Comfortably Numb

Sheila Kumar's Storehouse

Published on: 03/6/13 9:47 AM

Humour: Yes, this is English, too!

Yes, this is English, too!

“In his masterpiece “Leaves of Grass”, Walt Whitman  says: “The English language befriends the
grand American expression….it is brawny enough and limber enough and full enough….it is the
medium  that shall well nigh express the inexpressible.”

One wonders. One really wonders. All the more when one reads sentences that – really and truly – run like this:

“It had just gone 11. After scoring  some stuff at the strip mall downtown, eating pretzels  till I was sick to my stomach, I ran into this chick,  Sue, who really cleans up nice. Sue wanted to  know if the uni `do’ was on this day month. I said I  wasn’t sure; okay, I felt like an ignorant schmoozer  but I wasn’t going to beat myself up over that.

“I noticed a couple of frat boys ahead of us who were ogling Sue and I wanted to smack them upside their fat heads but Sue was talking, she wanted me to weigh in, this was some serious stuff going down, and before we knew it, we were out the door.”

That, now, is English. Of a sort. The kind used by people in the vast land known to us as the United States of America.

Out here in India, thankfully, we still use British English. However, what is increasingly happening these days is wrong English masquerading as a hip trend. Which is why people keep saying ‘anyways’; any schoolteacher of the old school will tell you the word is ‘anyway’.

Another popular term one hears is ‘courtesy of’. That second word is so redundant, it shrieks its wrongness out loud.

Let’s not confuse wrong English with slang, with words like wassup, dude, whatever or chill. Let us also not confuse it with the way  we have indigenised the English language, moulded it to a comfortable fit and made it ours, so to speak. Which is how and why we happily use `believe you me’ and `I’ll explain you’. Well, in some indefinable way,  it works.

All across the length and breadth of this land of ours, different brands of English is being spoken and spoken sans hesitation.

Alongside Hinglish, we now have Banglish (Bengali English), Tinglish (Tamil), Malglish (Malayalam), and of course, that special one-of-a-kind, Laloo-glish, pioneered by our pioneering railway minister. In the northeast, they speak it differently, ditto in Mumbai.

This indigenisation  reaches its peak in `don’t stare badly, Blackface’,  which the reader will realise on some pondering is the transliteration of the famous ‘buri nazar wale,  tera mooh kala’.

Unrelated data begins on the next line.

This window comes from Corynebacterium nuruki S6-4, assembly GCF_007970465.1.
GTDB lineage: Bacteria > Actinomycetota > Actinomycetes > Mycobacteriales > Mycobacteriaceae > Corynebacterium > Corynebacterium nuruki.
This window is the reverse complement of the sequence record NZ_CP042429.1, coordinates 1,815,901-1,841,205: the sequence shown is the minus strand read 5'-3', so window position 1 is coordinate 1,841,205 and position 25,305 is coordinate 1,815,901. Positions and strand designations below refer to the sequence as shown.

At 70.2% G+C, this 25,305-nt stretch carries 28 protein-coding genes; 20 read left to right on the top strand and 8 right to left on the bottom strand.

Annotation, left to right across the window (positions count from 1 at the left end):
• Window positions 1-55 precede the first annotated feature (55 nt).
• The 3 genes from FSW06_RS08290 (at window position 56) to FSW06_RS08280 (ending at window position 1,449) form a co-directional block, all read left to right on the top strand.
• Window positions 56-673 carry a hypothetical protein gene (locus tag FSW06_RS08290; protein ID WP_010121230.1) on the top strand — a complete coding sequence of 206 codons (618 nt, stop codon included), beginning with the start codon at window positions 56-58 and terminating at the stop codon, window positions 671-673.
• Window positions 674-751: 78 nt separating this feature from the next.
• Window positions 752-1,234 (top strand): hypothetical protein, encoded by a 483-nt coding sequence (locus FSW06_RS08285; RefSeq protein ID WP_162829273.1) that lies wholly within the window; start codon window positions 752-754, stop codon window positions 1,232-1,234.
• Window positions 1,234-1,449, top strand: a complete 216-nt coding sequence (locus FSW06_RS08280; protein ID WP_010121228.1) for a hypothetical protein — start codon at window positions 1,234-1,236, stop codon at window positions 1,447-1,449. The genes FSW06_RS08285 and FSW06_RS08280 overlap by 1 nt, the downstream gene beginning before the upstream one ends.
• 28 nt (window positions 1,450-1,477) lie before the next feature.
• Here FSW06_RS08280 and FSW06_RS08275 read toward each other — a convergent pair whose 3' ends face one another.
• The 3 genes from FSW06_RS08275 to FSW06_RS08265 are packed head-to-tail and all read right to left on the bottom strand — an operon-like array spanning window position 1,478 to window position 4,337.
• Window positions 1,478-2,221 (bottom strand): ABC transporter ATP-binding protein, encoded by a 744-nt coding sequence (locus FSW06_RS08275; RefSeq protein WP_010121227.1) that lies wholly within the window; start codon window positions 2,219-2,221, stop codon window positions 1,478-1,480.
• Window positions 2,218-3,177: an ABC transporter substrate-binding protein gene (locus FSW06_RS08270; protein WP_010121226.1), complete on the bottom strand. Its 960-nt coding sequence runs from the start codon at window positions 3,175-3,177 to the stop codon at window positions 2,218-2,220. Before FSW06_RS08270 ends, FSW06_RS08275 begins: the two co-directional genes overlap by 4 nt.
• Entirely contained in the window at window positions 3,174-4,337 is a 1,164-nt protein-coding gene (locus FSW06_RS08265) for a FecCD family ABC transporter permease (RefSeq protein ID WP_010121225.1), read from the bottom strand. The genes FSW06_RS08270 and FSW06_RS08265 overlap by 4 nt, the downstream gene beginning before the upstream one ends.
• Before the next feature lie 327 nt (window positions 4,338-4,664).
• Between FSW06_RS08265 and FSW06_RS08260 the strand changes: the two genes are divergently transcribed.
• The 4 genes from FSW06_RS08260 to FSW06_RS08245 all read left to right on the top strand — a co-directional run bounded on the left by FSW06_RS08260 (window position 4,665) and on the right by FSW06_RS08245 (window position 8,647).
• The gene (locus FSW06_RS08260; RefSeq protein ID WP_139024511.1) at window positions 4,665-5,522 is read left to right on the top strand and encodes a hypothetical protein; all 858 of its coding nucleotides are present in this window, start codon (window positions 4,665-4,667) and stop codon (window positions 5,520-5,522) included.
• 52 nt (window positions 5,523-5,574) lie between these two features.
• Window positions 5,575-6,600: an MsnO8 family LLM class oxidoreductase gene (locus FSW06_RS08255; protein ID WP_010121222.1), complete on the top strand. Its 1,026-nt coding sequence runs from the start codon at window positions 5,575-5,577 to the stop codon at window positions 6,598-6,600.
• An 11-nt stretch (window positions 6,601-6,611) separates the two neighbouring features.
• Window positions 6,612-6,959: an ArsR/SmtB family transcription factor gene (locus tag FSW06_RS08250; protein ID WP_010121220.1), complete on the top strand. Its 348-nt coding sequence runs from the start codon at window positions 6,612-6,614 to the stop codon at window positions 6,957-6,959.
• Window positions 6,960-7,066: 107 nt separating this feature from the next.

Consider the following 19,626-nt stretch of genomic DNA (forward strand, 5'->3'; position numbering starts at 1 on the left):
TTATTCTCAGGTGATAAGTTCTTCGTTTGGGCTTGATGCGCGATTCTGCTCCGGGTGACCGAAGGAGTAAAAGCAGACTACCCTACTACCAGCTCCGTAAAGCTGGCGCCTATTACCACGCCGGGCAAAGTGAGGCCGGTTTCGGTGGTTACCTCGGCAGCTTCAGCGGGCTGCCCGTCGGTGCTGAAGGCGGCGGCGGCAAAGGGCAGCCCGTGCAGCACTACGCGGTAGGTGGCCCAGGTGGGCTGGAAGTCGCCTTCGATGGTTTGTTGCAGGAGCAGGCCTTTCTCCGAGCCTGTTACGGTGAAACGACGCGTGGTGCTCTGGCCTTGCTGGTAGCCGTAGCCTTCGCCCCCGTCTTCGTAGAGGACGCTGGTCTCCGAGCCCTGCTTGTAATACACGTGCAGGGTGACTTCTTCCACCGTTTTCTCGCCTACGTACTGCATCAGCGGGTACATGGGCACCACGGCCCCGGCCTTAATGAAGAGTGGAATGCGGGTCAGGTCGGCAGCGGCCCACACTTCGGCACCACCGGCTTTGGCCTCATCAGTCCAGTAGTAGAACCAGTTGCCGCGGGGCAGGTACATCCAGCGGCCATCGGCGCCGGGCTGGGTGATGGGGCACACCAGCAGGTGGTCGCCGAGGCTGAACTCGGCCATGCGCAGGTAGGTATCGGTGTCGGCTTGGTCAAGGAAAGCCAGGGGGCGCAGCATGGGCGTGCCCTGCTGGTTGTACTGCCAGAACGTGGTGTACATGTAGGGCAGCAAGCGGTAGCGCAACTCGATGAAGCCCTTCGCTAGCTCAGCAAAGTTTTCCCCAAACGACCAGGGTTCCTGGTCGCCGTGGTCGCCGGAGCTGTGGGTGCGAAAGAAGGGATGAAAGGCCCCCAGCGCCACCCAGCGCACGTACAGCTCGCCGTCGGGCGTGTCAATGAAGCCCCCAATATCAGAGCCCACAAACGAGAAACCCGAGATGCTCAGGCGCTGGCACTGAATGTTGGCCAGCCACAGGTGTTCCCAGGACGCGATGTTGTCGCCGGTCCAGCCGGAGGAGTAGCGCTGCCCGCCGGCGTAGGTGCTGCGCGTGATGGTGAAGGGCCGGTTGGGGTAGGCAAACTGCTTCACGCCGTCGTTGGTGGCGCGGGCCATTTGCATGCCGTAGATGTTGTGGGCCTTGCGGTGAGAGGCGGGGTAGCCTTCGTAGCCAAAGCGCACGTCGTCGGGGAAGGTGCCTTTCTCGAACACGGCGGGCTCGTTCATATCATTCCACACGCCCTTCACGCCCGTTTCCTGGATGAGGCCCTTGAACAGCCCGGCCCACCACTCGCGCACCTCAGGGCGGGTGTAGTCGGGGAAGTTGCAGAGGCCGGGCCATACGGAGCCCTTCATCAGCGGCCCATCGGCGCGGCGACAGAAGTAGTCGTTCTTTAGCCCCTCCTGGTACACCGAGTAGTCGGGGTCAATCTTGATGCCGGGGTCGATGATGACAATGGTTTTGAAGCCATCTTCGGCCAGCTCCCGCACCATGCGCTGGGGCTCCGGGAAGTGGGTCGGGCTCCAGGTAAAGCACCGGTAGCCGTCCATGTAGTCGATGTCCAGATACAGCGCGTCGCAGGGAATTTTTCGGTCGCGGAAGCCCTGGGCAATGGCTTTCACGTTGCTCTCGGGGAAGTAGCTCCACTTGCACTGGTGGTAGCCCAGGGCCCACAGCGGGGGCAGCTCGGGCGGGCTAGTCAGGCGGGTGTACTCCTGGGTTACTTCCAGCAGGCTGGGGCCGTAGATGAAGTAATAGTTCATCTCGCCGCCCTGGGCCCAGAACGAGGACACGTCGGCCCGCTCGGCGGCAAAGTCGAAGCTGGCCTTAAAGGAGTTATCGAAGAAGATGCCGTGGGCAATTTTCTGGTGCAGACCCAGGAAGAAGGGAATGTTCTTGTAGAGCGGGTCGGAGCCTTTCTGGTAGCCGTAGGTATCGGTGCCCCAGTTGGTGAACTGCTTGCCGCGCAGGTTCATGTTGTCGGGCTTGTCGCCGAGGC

Popular lore has it that Salman Rushdie opened the floodgates to our brand of English; early readers of the film magazine Stardust will remember Hinglish invented by its then editor, Shobhaa

Today we have writers like Vikram Chandra who firmly believe that English is an Indian language
and who pepper page after page with colloquiums with nary a glossary anywhere in the book. That, now, is another example of true indigenisation.

The media continues to be a confused lot though. Are they following archaic colonial traditions of language, being what they consider reader-friendly (talking in the reader’s supposed patois?) or is it the aforementioned nonsense-as-trend thing?

Well, something must explain why we read of train passengers being `looted’ or gratitude `being paid’. Sometimes, it is the sheer inability to get a handle on the foreign language that is English.

`After he was  burglarised, he became a sadder and wizened man’ reads one unfortunate report,
while another talks of being `spell-binded.’

Then again, may be all of it is just the insidious influence of American English.

One has to admit this Yankee virus does a good job of mangling the mother language; it has no style, no class whatsoever.

So, dear reader, this is a call to arms: it is time to rediscover – and use -good English.

Think about it. You have nothing to lose but your ignorance.

This ran in INDIA ABROAD of some undefined date and year.


EnglishEnglish usagehumourlanguageslang

Sheila Kumar • March 6, 2013

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